Number narratives of water shortages: Delinking water resources development from water distribution in Mumbai, India
Centre for Water Policy and Governance, School of Habitat Studies, Tata Institute of Social Sciences, Mumbai, India; and Centre for Policy Studies, Indian Institute of Technology Bombay, Mumbai, India; email@example.com
ABSTRACT: This paper examines the numbers associated with the water demand estimation process followed for the city of Mumbai, particularly focusing on the per capita water supply standard. The per capita standard is a critical figure for the planning, design, and operation of the entire urban water supply system from dam to household level tap. Historically, high per capita standards were consistently prescribed for Mumbai to overestimate water demand and construct number narratives of water shortages. These narratives were successfully used to appropriate a larger share of water by justifying a series of dams and keeping other urban centres and villages within the region water deprived. In colonial and post-colonial times Mumbai always received enough water, brought using higher per capita standards. However, these supply standards were never measured and monitored during actual service delivery within the city. The water demand of poor slum residents was overcounted by following universal per capita standards when bringing water to the city. However, the same slum residents were subtracted or underserved during actual service delivery. Analysing colonial and post-colonial practices of water resources development, this paper illustrates the limitations of the existing approach of water demand estimation using the prescribed per capita standard, which delinks the process of water resources development from water distribution within the city. The prescribed per capita standard does not reflect the conditions of access and status of supply provisioning and underplays the issues pertaining to the poor performance of the distribution network, which further marginalises the urban poor.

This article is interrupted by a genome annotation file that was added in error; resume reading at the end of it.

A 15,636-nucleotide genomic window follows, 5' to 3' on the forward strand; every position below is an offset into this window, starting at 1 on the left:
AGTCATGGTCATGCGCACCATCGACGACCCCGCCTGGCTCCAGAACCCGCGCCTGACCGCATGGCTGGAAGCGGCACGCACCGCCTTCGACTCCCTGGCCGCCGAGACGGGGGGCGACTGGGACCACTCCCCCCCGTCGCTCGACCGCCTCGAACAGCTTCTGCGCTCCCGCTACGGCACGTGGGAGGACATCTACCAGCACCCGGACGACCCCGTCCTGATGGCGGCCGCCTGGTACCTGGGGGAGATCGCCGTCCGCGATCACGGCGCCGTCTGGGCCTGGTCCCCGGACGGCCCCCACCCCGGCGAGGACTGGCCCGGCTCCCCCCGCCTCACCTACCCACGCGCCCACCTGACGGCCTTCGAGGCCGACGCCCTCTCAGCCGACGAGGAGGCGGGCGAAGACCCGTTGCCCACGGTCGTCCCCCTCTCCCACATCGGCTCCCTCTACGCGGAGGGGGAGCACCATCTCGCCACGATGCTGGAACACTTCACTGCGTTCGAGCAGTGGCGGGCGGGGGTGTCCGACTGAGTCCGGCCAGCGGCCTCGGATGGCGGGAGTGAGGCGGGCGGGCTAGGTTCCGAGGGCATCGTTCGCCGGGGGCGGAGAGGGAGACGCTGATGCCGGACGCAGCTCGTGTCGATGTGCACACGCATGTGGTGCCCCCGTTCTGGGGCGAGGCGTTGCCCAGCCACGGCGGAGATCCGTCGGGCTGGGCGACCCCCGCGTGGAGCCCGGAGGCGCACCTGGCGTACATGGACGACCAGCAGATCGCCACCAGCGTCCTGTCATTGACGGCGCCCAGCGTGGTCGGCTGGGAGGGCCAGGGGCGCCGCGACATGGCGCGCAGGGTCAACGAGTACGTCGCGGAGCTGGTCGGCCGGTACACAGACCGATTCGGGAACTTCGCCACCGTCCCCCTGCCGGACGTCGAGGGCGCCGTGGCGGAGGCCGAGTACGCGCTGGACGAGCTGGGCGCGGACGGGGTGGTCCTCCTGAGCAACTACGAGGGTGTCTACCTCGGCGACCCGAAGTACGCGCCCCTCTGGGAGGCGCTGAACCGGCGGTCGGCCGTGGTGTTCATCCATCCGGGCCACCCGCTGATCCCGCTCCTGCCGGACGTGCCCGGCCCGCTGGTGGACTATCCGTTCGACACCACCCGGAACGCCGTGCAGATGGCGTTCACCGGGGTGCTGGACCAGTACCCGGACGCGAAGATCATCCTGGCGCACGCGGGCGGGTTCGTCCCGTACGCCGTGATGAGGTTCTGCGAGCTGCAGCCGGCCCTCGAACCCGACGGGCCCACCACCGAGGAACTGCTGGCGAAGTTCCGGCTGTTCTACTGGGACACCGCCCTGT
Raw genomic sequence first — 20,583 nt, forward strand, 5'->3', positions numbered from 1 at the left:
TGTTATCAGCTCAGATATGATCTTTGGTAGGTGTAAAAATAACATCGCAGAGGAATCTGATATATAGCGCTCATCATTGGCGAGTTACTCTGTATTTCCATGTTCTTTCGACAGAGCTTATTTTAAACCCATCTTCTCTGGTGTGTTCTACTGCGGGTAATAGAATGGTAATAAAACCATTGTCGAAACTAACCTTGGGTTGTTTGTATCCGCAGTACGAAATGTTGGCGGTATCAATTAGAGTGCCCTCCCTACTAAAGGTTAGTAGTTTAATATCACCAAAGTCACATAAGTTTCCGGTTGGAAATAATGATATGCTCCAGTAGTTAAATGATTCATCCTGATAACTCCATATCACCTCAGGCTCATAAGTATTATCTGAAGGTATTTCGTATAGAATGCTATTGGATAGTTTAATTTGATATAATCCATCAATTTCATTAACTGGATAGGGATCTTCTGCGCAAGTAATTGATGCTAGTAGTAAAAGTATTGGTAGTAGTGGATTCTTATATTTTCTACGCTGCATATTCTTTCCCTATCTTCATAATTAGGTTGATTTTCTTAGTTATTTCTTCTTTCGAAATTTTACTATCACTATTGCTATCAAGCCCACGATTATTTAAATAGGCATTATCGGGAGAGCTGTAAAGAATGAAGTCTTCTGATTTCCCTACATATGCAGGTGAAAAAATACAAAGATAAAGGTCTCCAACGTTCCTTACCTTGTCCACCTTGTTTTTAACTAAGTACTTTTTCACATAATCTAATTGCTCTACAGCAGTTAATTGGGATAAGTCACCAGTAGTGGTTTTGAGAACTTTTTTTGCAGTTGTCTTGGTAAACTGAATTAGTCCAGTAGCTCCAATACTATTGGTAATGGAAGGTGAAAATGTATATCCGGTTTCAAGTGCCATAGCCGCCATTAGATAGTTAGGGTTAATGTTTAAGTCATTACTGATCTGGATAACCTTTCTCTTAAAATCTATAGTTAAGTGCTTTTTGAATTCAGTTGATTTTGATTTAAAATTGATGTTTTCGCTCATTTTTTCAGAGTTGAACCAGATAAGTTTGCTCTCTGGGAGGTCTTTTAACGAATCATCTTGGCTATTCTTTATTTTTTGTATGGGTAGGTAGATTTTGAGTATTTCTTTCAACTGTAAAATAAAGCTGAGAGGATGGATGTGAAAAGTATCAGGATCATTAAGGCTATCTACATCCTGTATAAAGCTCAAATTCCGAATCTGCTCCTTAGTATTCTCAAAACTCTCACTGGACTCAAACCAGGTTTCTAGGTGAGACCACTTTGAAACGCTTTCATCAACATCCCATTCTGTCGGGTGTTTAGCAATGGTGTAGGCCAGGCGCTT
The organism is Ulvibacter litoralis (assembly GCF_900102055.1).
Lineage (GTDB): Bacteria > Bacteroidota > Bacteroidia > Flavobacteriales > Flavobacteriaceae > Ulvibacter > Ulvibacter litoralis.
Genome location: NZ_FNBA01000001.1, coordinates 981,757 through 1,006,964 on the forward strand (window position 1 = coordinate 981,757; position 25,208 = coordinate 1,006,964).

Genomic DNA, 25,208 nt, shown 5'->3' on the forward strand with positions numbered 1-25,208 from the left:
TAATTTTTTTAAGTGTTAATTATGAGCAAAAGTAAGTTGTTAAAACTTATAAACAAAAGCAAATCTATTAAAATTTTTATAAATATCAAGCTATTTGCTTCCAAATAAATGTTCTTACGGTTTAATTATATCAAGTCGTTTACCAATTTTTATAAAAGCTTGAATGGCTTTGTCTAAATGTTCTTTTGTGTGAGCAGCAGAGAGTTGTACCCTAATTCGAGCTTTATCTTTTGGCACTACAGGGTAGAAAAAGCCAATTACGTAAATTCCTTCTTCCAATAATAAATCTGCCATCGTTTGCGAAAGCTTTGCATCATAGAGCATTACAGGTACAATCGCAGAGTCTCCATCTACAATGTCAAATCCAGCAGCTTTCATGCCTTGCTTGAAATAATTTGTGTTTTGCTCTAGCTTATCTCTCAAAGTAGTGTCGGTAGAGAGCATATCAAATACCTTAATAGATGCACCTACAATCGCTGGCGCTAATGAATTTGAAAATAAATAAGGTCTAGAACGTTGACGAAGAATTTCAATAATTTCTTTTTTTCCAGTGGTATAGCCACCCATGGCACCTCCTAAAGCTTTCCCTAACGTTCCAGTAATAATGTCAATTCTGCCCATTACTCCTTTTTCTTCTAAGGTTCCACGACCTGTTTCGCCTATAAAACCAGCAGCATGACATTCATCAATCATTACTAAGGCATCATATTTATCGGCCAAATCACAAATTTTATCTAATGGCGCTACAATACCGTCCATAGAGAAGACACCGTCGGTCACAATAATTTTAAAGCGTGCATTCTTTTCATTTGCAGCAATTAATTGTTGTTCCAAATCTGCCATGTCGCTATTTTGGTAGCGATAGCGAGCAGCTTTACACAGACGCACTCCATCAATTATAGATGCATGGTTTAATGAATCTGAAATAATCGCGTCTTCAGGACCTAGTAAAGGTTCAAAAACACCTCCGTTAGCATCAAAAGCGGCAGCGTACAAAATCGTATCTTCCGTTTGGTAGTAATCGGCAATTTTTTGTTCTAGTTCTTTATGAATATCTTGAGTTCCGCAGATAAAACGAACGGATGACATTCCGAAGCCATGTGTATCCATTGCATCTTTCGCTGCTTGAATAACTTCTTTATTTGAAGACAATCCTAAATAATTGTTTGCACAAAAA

KEYWORDS: water demand estimation, water supply, standard, narratives, Mumbai, India